Flu mist is out, but an annual vaccination is still important
With flu season, it’s not a question of “if” but “when.”
“Sometimes epidemics hit in December and sometimes it’s March and it can be anywhere in between,” said Kathleen Kohut, the interim director for infection prevention for Cape Cod Healthcare.
It takes about two weeks after a flu shot for the body to fully mount a sufficient response, Kohut said.
“If you haven’t gotten your shot yet, get it now,” she said. “Flu activity overall, and particularly in Massachusetts, is really low, but that could change quickly.
“So far the CDC (Centers for Disease Control and Prevention) feels this year’s shot is a good match for the strains that they’re seeing. So you’ll have good coverage to prevent getting the flu, if you get the vaccine.”
The nasal spray flu vaccine, or flu mist, is no longer recommended. The CDC’s Advisory Committee on Immunization Practices (ACIP) did studies over the past three flu seasons and it did not show effectiveness compared to the vaccine, Kohut said.
That may be a disappointment for parents, since there aren’t many children who like getting shots.
“Better to deal with the shot than to deal with your child getting the flu, because the flu can make young children very sick,” she said.
Children are included among those most at-risk from the flu, as are people over 65.
“It’s a quick shot. I got it this year and I could barely tell I got it. I didn’t have a lot of arm pain,” Kohut said.
Flu Shots Protect Others
In addition to protecting ourselves, getting flu shot helps protect vulnerable people around us.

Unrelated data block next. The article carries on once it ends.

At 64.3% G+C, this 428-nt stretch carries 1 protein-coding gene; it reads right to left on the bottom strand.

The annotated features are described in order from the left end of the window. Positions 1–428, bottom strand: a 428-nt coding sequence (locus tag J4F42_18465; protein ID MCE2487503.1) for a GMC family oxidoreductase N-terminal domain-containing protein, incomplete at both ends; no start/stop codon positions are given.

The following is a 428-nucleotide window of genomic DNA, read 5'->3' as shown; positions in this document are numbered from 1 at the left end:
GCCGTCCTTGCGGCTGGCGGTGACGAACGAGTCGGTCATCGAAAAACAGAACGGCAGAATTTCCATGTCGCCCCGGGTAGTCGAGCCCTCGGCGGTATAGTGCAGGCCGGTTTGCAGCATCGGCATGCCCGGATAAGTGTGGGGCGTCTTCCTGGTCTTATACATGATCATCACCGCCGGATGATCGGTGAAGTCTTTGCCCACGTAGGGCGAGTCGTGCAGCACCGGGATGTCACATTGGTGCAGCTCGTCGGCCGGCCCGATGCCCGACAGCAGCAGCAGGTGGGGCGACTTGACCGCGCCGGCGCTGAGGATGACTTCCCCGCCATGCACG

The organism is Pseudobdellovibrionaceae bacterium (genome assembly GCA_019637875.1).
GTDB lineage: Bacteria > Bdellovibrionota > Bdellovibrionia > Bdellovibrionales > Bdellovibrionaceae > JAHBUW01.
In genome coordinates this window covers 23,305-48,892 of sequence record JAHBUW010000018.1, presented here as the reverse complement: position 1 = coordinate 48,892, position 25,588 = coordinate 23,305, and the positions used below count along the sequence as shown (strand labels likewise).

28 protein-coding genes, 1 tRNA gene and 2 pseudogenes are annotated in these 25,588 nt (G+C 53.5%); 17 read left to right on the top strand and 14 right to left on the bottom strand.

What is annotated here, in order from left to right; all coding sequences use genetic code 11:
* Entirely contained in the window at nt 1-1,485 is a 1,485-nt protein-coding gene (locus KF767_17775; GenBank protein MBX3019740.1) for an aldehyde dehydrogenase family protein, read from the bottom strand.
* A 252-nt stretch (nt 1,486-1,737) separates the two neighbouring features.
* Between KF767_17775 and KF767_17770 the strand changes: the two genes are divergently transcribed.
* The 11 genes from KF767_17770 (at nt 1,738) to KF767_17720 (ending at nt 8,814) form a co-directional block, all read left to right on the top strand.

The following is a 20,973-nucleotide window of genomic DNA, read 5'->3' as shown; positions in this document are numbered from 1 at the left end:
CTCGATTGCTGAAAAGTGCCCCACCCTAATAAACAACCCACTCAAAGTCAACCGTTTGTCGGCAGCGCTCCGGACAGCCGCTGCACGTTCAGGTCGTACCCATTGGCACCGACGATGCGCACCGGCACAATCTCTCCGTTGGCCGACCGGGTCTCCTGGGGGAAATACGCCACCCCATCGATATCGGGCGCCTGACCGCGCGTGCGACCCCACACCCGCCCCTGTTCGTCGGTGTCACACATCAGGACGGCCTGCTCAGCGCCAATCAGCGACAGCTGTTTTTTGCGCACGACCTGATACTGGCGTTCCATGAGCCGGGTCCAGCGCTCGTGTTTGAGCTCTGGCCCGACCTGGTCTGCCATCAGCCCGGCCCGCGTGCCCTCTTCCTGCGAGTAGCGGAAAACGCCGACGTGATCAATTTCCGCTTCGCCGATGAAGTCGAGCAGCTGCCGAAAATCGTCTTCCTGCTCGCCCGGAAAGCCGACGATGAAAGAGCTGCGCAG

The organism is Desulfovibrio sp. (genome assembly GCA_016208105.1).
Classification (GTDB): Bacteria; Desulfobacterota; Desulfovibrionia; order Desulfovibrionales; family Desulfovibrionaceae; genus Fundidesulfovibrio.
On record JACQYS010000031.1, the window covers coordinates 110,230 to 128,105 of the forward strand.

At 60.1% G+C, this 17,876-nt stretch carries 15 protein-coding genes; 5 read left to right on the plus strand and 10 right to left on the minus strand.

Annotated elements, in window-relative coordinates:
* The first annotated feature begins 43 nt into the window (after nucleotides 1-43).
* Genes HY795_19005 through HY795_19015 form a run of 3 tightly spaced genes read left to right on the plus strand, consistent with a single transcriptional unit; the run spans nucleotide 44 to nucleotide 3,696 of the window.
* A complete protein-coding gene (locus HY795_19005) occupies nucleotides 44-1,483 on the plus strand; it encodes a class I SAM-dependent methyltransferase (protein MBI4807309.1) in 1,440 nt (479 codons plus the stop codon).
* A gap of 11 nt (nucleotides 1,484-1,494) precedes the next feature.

“It’s called herd immunity,” she said. “There are certain people who don’t mount a response, though very few, and there are those people who can’t take the vaccine. That’s how we protect those people. The theory is that if most people around you are immune, they won’t get the flu and they can’t give it to you.”
Some people hesitate to get vaccinated because they mistakenly think they can get the flu from a flu shot, which Kohut called “scientifically impossible.”
“There are a lot of types of flu, just like there are a lot of kinds of colds out there. Perhaps they got a different kind of flu right after they got the flu shot. They don’t see the benefit of the shot because they got sick anyway.
“The particular flus that we vaccinate against are the ones that cause the epidemics. It’s important to participate in that if you can.”
How To Avoid The Flu
Kohut offered two more tips for avoiding flus and colds this winter.
“The major thing is to always practice safe hand hygiene,” she said. “It’s the number one thing you can do to keep yourself healthy Wash your hands with soap or use alcohol-based sanitizers, particularly before you eat and after helping someone who has the sniffles.
The other practice is cough etiquette, she said. Kohut advises teaching your children and yourself to cough into your elbow, rather than into their hands, if they don’t have a tissue available.
“Children are very good at this and it’s the adults who need to learn that. I see many adults who still cough into their hands and then their hand is contaminated and they’re spreading their germs all around,” she said.
After all that, if you still wind up with the flu, do everyone else a favor and stay home, she said. Check with your doctor within the first 24 to 48 hours to see if you can get a prescription medication, such as Tamiflu, that will shorten the lifespan of the flu.
For tips on when you should wash your hands, read this Cape Cod Health News story.
Want to learn about the science behind cough etiquette? Watch this short video by the MythBusters.